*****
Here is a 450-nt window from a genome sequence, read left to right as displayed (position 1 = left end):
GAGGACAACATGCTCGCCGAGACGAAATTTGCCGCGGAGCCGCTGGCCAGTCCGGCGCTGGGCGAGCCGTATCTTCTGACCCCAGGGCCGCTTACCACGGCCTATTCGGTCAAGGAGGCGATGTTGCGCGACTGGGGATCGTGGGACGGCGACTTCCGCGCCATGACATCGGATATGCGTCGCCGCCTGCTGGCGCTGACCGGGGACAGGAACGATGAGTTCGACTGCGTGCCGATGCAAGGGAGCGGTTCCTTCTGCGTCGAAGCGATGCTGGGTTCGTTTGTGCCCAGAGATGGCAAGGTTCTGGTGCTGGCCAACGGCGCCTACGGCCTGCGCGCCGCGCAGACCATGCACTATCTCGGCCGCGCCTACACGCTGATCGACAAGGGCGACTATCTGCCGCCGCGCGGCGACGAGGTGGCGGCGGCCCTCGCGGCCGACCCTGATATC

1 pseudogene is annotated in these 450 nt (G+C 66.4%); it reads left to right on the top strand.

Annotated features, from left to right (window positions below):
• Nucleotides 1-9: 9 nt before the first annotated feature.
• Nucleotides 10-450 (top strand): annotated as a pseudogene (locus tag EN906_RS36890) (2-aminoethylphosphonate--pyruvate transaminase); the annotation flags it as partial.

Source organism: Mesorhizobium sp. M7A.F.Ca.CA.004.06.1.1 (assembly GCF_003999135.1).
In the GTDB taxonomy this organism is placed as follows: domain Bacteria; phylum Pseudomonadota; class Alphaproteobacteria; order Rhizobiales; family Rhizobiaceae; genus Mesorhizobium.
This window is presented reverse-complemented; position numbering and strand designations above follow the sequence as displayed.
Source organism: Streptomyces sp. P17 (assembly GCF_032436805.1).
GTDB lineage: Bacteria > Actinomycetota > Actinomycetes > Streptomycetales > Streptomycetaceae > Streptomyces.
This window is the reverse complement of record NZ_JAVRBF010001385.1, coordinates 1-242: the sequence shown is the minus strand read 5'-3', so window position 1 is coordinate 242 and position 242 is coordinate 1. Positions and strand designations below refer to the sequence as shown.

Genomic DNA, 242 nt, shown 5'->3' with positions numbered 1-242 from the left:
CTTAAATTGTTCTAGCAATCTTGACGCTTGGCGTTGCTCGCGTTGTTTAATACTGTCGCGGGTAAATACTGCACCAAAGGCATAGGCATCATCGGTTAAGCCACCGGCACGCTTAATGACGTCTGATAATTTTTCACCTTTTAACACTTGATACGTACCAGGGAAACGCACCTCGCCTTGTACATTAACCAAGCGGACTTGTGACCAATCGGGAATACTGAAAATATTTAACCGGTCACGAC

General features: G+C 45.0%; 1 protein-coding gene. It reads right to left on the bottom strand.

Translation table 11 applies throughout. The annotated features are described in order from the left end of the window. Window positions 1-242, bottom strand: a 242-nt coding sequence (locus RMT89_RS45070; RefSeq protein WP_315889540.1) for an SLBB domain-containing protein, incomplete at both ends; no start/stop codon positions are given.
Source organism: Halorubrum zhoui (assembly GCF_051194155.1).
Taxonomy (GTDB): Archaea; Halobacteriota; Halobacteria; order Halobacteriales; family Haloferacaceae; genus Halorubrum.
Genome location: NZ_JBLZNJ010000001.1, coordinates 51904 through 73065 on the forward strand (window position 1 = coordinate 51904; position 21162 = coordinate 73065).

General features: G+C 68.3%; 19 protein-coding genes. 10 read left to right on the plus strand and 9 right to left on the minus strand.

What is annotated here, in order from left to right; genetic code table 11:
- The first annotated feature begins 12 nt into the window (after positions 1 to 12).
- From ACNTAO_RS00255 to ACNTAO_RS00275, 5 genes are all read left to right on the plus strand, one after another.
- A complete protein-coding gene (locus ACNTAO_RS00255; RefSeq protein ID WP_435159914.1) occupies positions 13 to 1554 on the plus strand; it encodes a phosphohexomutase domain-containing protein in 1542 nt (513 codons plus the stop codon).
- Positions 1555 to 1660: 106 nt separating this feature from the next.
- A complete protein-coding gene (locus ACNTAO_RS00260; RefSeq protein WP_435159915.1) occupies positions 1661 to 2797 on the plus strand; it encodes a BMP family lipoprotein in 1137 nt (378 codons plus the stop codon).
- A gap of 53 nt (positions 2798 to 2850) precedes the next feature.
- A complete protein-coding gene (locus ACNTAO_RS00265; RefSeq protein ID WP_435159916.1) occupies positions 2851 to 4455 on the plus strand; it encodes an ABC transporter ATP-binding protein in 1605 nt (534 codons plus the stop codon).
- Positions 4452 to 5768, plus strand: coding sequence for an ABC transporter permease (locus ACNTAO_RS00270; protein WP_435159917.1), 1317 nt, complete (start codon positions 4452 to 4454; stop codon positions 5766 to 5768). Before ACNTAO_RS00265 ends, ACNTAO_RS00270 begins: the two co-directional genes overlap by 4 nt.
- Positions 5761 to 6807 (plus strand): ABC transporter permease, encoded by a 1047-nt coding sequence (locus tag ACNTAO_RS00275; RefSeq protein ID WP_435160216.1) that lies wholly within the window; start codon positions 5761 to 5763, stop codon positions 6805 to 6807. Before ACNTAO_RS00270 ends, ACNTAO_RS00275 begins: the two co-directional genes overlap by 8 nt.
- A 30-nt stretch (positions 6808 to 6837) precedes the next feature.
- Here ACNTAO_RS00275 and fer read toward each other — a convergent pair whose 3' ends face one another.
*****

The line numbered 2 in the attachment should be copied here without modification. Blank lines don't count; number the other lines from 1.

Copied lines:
GAGGACAACATGCTCGCCGAGACGAAATTTGCCGCGGAGCCGCTGGCCAGTCCGGCGCTGGGCGAGCCGTATCTTCTGACCCCAGGGCCGCTTACCACGGCCTATTCGGTCAAGGAGGCGATGTTGCGCGACTGGGGATCGTGGGACGGCGACTTCCGCGCCATGACATCGGATATGCGTCGCCGCCTGCTGGCGCTGACCGGGGACAGGAACGATGAGTTCGACTGCGTGCCGATGCAAGGGAGCGGTTCCTTCTGCGTCGAAGCGATGCTGGGTTCGTTTGTGCCCAGAGATGGCAAGGTTCTGGTGCTGGCCAACGGCGCCTACGGCCTGCGCGCCGCGCAGACCATGCACTATCTCGGCCGCGCCTACACGCTGATCGACAAGGGCGACTATCTGCCGCCGCGCGGCGACGAGGTGGCGGCGGCCCTCGCGGCCGACCCTGATATC